The Eat Frozen Pork campaign in Singapore was initiated by the Singapore government in late 1984 as a means of encouraging Singaporeans to partake in frozen, as opposed to fresh, pig meat. Targeted at predominantly Singaporean Chinese, the campaign tied in with the shutting down or relocation of all pig farms in the country. The government's initiative was not considerably successful, with mixed reaction from the people. In 2008 it was brought back and subsumed under the Frozen Meat Public Education Programme.
Singapore once had a burgeoning pork industry, which used to yield S$300,000,000 annually. By 1985, there were at least 520 pig farms situated within the island-state, to keep up with the citizens' demand for fresh pork. Most of the consumers were of Chinese ethnicity. However, Singapore's status as a land-scarce nation could not allow for the sheer number of pig farms and thus in mid-1984 the government began closing down or relocating these farms. Stricter sanitation guidelines were also imposed on the farm owners. By 1990, the number of pig farms in Singapore had already been reduced to 22, with neighbouring country Indonesia supplying the majority of the country's fresh pork. To minimise reliance on overseas imports of fresh pork, the government decided to promote an alternative – frozen pork.
The campaign was officially introduced in November 1984. To promote frozen pork as a healthier and cheaper alternative to fresh pork, island-wide talks on pork were organised and about one million copies of a cookbook dedicated to frozen pork dishes were distributed to the public. Notably, Goh Keng Swee delivered an extensive speech on frozen pork during a parliamentary session in March 1984. Other ad hoc events to promote the campaign included an "Eat Frozen Pork" poster contest and a "roving display" of frozen pork. A "frozen pork hotline" was specially established to give consumers a platform for expressing their thoughts on the frozen meat. The line is now defunct.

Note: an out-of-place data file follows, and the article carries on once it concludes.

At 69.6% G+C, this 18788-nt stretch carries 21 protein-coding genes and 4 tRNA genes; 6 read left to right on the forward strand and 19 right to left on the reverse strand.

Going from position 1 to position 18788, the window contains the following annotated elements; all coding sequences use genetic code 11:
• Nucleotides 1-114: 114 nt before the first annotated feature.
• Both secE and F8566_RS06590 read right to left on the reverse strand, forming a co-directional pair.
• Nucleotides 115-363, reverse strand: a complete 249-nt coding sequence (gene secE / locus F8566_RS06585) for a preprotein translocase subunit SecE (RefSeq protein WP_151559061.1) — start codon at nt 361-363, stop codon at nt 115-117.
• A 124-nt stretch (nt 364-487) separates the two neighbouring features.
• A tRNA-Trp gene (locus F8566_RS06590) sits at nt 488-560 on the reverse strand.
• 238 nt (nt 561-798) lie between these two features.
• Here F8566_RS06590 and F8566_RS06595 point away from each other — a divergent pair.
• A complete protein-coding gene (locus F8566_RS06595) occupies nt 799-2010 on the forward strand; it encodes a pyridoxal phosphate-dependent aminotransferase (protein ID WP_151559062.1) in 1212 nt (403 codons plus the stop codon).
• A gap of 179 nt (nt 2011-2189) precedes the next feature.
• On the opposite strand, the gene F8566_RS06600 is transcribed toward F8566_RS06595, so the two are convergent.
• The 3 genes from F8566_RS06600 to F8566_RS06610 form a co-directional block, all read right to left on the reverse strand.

The campaign received varied response. A survey conducted by The Sunday Times found that a majority of the citizens were not convinced that frozen pork was as delectable as fresh pork, and opined that the difference in price was negligible. A small percentage of those interviewed were indifferent. According to the Singapore Pork Merchants' Association, about seventy percent of the pork-consuming population preferred fresh to frozen pork at the time of the campaign. The Frozen Pork Hotline was deemed a failed project, with virtually nobody calling it. On the other hand, foreign pork merchants from countries including Australia, New Zealand and the United States were very supportive of the campaign as it would help boost their pork sales.
In his book Management of Success: The Moulding of Modern Singapore, Institute of Southeast Asian Studies director Kernial Singh Sandhu wrote that the campaign was "one of the most insensitive national campaigns to be held" and expressed relief that it was "short-lived". Other publications, such as Metropolis Now!, Asiaweek and Traveller, have made facetious statements regarding the campaign.
The campaign to favour frozen pork over fresh pork was revivified in February 2008 and subsumed under the Frozen Meat Public Education Programme, or "Eat Well For Less, Choose Frozen Meat", an effort by the Agri-Food and Veterinary Authority of Singapore (AVA) to raise awareness on frozen meats in general. Since the retooled campaign's introduction, frozen pork sales at various supermarkets have increased significantly and as of September 2013, national frozen pork consumption has risen by approximately 14,300 tonnes (14,100 long tons; 15,800 short tons).